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Study shows the challenges, strengths Nebraska child care providers face

The Buffett Early Childhood Institute is doing research on the different struggles early childhood providers are facing in Nebraska.  (NTV News)

Early childhood education is important when considering the growth of a child as they progress in life.

The Buffett Early Childhood Institute is doing research on the different struggles early childhood providers are facing in Nebraska.

Different things are being looked at through the study like low wages, how some teachers get second jobs to supplement their salaries and also what steps should be taken to make sure kids get a quality education.

"If truly brain research says that the first five years are the most important, what can we do to assure that every family in the state has access to quality," said Student Services Director with Kearney Public Schools Carol Renner.

The Buffett study shows that with low wages, lack of benefits and sometimes stress, child care providers are on the fence.

"Some of them are getting second jobs. They don't have the opportunity to train so that they can meet the step up to quality indicators by the state," Renner said.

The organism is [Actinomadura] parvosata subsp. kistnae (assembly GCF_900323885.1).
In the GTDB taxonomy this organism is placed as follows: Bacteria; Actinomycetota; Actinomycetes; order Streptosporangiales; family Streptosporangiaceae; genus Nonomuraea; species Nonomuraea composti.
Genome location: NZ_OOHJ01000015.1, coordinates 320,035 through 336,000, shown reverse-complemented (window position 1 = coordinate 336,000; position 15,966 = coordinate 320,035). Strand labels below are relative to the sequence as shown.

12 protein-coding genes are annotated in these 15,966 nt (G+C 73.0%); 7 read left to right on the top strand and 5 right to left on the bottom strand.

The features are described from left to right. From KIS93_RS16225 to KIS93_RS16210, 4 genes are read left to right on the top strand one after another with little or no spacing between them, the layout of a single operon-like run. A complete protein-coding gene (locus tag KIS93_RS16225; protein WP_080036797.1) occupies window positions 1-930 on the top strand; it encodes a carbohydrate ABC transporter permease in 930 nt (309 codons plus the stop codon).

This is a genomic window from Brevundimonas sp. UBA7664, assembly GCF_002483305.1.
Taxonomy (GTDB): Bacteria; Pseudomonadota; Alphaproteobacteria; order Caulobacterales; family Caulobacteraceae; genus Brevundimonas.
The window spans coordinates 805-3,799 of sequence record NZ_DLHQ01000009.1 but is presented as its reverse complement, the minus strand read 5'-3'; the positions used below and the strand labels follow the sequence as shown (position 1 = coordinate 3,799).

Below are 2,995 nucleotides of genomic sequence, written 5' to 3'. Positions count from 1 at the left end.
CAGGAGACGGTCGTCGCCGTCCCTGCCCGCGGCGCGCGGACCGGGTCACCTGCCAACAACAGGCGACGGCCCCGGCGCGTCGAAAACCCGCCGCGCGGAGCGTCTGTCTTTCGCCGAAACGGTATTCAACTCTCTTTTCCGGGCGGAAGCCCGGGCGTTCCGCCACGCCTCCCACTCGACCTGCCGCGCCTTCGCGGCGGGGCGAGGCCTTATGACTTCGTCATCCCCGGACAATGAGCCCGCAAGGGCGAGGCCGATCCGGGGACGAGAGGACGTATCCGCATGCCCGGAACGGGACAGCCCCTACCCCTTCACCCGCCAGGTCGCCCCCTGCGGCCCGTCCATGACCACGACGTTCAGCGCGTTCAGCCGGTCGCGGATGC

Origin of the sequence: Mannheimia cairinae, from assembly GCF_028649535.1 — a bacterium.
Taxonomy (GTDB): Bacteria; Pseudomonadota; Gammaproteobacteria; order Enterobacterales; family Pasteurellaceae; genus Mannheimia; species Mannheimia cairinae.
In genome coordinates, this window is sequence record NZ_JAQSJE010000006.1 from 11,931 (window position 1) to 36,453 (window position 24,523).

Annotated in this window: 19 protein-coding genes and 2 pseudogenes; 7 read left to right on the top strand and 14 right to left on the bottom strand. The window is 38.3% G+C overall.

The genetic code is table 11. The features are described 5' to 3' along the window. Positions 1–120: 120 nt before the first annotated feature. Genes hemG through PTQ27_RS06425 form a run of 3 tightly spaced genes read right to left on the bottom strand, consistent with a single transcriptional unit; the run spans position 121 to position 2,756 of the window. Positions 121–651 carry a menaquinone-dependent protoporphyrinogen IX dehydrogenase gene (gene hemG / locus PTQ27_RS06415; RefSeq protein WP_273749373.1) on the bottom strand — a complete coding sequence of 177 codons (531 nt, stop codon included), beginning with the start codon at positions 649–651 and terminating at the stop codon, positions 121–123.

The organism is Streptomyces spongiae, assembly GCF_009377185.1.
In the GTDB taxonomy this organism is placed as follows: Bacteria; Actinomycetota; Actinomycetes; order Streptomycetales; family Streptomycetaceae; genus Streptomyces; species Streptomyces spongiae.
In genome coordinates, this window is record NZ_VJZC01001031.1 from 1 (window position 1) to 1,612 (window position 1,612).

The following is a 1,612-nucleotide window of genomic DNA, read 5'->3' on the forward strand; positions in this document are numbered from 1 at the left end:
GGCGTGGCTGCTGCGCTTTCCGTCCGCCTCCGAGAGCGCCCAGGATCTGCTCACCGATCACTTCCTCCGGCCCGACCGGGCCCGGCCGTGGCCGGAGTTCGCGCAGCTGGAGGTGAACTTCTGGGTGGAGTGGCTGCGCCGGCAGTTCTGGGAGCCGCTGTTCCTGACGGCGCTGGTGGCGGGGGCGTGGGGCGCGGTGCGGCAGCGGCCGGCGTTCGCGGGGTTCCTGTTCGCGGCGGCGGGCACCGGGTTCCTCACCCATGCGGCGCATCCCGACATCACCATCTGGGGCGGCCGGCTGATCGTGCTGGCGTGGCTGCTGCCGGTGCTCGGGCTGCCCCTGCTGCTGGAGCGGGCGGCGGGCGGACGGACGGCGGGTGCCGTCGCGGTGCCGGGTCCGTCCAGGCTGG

According to the Buffett study, some center-based teachers only get paid up to $11 an hour. The study says their median annual salary is $18,706, which is below the poverty line for a family of four.

Less than half of those teachers get health insurance, paid maternity leave and retirement benefits.

"It is an economic question. It's a question of the capabilities of the kids for their future and what they can do economically," Renner said.

Early Childhood Teacher Lindsie Thiems said providing a quality learning experience for children is important for when they move to the next level of their education.

"Thousands and thousands of neural pathways are connecting every day for these kids and so the more opportunities and language that they have, the more prepared they will be as they get older," Thiems said.

The Buffett organization is working with state leaders on how to fill these gaps.

"We need to find ways to support that as a state and find ways to work on compensation for those who choose that career," Renner said.

The report said that early childhood teachers usually have 12 years or more experience and major in education-related fields. It also shows that these educators also engage in different training and professional development.

For more information about the Buffett Early Childhood Institute report, click here.

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